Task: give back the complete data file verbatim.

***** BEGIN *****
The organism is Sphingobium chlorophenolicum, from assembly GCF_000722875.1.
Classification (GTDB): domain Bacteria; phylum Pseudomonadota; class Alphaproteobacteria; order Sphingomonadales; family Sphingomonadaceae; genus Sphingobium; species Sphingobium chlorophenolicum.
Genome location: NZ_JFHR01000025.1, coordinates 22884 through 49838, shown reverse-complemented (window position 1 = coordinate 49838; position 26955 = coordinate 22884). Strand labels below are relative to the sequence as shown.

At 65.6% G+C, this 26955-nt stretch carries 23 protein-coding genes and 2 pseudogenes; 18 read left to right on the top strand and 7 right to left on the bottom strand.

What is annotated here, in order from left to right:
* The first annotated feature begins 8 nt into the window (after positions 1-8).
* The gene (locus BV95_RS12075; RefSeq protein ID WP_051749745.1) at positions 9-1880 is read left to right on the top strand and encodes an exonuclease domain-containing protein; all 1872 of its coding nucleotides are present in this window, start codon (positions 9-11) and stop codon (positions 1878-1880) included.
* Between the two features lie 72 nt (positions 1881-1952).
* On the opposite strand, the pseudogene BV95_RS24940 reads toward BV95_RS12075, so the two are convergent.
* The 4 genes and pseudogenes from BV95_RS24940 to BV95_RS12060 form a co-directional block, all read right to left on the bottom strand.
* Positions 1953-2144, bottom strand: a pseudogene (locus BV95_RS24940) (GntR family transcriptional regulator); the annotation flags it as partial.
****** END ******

The organism is Sphingobium chlorophenolicum, from assembly GCF_000722875.1.
Classification (GTDB): domain Bacteria; phylum Pseudomonadota; class Alphaproteobacteria; order Sphingomonadales; family Sphingomonadaceae; genus Sphingobium; species Sphingobium chlorophenolicum.
Genome location: NZ_JFHR01000025.1, coordinates 22884 through 49838, shown reverse-complemented (window position 1 = coordinate 49838; position 26955 = coordinate 22884). Strand labels below are relative to the sequence as shown.

At 65.6% G+C, this 26955-nt stretch carries 23 protein-coding genes and 2 pseudogenes; 18 read left to right on the top strand and 7 right to left on the bottom strand.

What is annotated here, in order from left to right:
* The first annotated feature begins 8 nt into the window (after positions 1-8).
* The gene (locus BV95_RS12075; RefSeq protein ID WP_051749745.1) at positions 9-1880 is read left to right on the top strand and encodes an exonuclease domain-containing protein; all 1872 of its coding nucleotides are present in this window, start codon (positions 9-11) and stop codon (positions 1878-1880) included.
* Between the two features lie 72 nt (positions 1881-1952).
* On the opposite strand, the pseudogene BV95_RS24940 reads toward BV95_RS12075, so the two are convergent.
* The 4 genes and pseudogenes from BV95_RS24940 to BV95_RS12060 form a co-directional block, all read right to left on the bottom strand.
* Positions 1953-2144, bottom strand: a pseudogene (locus BV95_RS24940) (GntR family transcriptional regulator); the annotation flags it as partial.